Yet another area of condom variations is the field of ornamental condoms, which include unconventionally designed condoms that differ from the popular smooth, translucent sheath design. Manufacturers offer many different colors, textures, smells, and flavors, appealing to the preferences of a wide array of those engaging in sexual intercourse. Some offer obvious benefits in terms of pleasure. Ribbed or studded condoms increase physical sensation in both partners engaging in intercourse, while flavored and scented condoms increase enjoyment of those engaging in oral sex by masking the natural tastes and odors with familiar, artificial ones. However, colored condoms are particularly intriguing, as they do not provide any obvious pleasurable benefit. The question remains: why would someone pay additional money to have condoms in different shades? The answer depends. For some, brightly colored condoms provide visual stimuli that make the penis more appealing or interesting, adding to sexual pleasure in that manner. However, for others, such condoms have deeper implications than just interesting colors. In the context of race, it is interesting to note the flesh-colored tint of normal condoms – that is, the creamy tint of a product designed to appeal to white men. Condom color is more important to black men than those of other races.[8] Black colored condoms empower brown and black men seeking condoms that match their skin color and do not drastically change the tint of their penis. In that way, colored condoms allow men of color to come closer to feeling as if they are not wearing a condom at all. In fact, any non-white colored condom helps prevent men from feeling white-washed by the protective sheath they are employing. Asian men have also benefited from the availability of black-colored condoms. A Japanese company sells “a line of black condoms bearing such catchphrases as “Black is Beautiful” and “Bigger is Better,” sold in fashionable Tokyo boutiques,” capitalizing on the understanding that black men tend to have larger penises than men of other races.[9] Although it is a form of racial appropriation, the application of black-colored condoms still helps to empower and increase the confidence of Asian men because of the positive social connotation of black penises. Just like the availability of black dildos and vibrators, it is important to acknowledge the white-catered market of sexual goods. Colored condoms, then, are crucial to the representation and empowerment of men of color.

The availability of different condom variations helps empower the many groups not encompassed by the scope of commonly distributed or sold condoms. Those include (East Asian) males with smaller penis sizes, females, men who have sex with other men, sex workers, men of color, and more. Being able to access suitable forms of protection prevents such populations from being limited to the options offered to the white, heterosexual male target audience of traditional condoms. Instead, people who belong to these groups are able to empower themselves, whether through shame reduction, autonomy of decisions regarding sexual protection, or condom color representation and matching.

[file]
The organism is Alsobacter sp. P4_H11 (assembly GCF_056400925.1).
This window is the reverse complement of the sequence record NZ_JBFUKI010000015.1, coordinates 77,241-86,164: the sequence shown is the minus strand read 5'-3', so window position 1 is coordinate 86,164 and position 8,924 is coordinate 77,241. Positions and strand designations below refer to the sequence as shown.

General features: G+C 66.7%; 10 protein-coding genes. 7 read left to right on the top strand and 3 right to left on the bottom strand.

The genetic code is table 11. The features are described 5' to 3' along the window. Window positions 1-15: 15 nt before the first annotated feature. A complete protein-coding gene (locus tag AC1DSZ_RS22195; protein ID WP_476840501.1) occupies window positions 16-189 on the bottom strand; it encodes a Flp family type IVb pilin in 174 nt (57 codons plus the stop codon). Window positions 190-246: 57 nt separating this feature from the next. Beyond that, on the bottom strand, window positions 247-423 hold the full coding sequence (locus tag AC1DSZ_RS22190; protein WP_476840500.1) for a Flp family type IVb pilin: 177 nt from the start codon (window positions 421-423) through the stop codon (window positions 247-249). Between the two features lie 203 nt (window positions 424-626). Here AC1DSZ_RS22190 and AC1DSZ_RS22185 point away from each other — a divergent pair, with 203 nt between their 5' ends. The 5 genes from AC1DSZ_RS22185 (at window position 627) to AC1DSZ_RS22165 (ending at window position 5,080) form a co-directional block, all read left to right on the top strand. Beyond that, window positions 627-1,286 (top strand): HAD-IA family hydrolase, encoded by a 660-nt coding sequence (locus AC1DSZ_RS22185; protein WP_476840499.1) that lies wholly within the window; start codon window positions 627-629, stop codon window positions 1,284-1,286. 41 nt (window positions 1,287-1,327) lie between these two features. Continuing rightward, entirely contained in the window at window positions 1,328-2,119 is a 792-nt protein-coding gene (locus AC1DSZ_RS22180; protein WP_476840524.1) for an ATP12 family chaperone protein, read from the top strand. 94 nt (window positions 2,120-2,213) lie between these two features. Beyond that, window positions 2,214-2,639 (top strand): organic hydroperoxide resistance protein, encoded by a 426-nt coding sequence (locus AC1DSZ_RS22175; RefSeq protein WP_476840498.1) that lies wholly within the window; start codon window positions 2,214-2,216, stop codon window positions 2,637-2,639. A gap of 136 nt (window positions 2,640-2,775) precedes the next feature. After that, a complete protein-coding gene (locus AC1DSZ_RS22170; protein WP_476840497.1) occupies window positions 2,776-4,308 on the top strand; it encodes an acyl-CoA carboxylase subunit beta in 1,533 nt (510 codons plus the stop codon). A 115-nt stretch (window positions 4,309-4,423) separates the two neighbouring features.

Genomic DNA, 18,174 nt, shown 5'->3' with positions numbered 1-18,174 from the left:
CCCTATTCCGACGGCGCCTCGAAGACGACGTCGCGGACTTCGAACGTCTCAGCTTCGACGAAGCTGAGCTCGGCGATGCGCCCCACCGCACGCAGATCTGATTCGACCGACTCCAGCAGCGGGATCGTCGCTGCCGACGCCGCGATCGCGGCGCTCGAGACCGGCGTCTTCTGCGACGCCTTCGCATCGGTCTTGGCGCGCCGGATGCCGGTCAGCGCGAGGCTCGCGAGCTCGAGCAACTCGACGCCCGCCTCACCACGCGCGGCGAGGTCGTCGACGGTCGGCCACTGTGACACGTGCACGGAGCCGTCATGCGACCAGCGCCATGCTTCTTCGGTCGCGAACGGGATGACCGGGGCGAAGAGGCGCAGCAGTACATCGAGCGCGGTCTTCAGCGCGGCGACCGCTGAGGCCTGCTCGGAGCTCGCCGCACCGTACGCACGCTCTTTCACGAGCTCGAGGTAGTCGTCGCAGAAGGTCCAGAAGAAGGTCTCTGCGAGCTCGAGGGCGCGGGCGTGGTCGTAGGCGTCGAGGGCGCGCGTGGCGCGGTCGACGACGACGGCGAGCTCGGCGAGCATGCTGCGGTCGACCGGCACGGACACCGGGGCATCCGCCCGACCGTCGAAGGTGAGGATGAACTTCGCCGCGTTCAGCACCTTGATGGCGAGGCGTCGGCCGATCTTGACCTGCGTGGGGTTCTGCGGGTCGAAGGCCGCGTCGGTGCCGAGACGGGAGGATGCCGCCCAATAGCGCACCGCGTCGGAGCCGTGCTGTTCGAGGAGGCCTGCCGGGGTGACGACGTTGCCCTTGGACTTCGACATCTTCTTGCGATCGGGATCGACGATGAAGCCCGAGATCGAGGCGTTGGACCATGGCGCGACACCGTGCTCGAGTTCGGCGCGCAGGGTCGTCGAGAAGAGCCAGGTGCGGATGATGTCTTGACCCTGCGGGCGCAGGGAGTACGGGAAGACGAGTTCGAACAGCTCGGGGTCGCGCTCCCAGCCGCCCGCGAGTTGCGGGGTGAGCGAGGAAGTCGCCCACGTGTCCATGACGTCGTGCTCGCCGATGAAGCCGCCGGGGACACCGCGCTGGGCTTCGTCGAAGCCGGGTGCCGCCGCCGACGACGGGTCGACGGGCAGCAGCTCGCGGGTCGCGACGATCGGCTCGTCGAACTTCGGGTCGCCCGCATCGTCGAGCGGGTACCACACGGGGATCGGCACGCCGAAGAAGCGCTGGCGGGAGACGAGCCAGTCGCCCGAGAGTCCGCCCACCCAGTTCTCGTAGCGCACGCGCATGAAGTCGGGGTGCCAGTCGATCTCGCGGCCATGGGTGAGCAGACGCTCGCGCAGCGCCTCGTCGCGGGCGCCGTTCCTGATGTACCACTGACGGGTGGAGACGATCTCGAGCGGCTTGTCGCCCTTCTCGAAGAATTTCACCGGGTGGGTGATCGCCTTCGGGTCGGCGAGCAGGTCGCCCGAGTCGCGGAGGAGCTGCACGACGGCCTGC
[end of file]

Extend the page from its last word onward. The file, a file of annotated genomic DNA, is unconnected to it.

Bibliography

[1] Prause, Nicole, Jaymie Park, Shannon Leung, and Geoffrey Miller. “Womens Preferences for Penis Size: A New Research Method Using Selection among 3D Models.” Plos One 10, no. 9 (September 02, 2015). doi:10.1371/journal.pone.0133079.

[2] Belluck, Pam. “A Condom-Maker’s Discovery: Size Matters.” The New York Times. October 12, 2017. Accessed April 09, 2018. https://www.nytimes.com/2017/10/12/health/condoms-penis-size.html.

[3] Hillin, Taryn. “Men Can Now Choose from 56 Different Condom Sizes, Proving Every Penis Really Is a Special Snowflake.” Splinter. May 11, 2016. Accessed April 14, 2018. https://splinternews.com/men-can-now-choose-from-56-different-condom-sizes-prov-1793856724.

[4] Lynn, Richard. “Rushton’s R–K Life History Theory of Race Differences in Penis Length and Circumference Examined in 113 Populations.” Personality and Individual Differences 55, no. 3 (July 2013): 261-66. Accessed April 13, 2018. doi:10.1016/j.paid.2012.02.016.

[5] Chi, Xu. “Expats Say Condoms Don’t Fit.” Shanghai Daily. October 23, 2011. Accessed April 14, 2018.

[6] Anthes, Emily. “The Future of Sex?” Mosaic. March 04, 2014. Accessed April 09, 2018. https://mosaicscience.com/story/future-sex/.

[7] “Rape AXe.” Rape AXe. Accessed April 09, 2018. https://rape-axe.com/.

[8] Grady, William R., Daniel H. Klepinger, John O. G. Billy, and Koray Tanfer. “Condom Characteristics: The Perceptions and Preferences of Men in the United States.” Family Planning Perspectives 25, no. 2 (1993): 67-73. doi:10.2307/2136208.

[9] Russell, J. G. “Consuming Passions: Spectacle, Self-Transformation, and the Commodification of Blackness in Japan.” Positions: East Asia Cultures Critique6, no. 1 (1998): 113-77. doi:10.1215/10679847-6-1-113.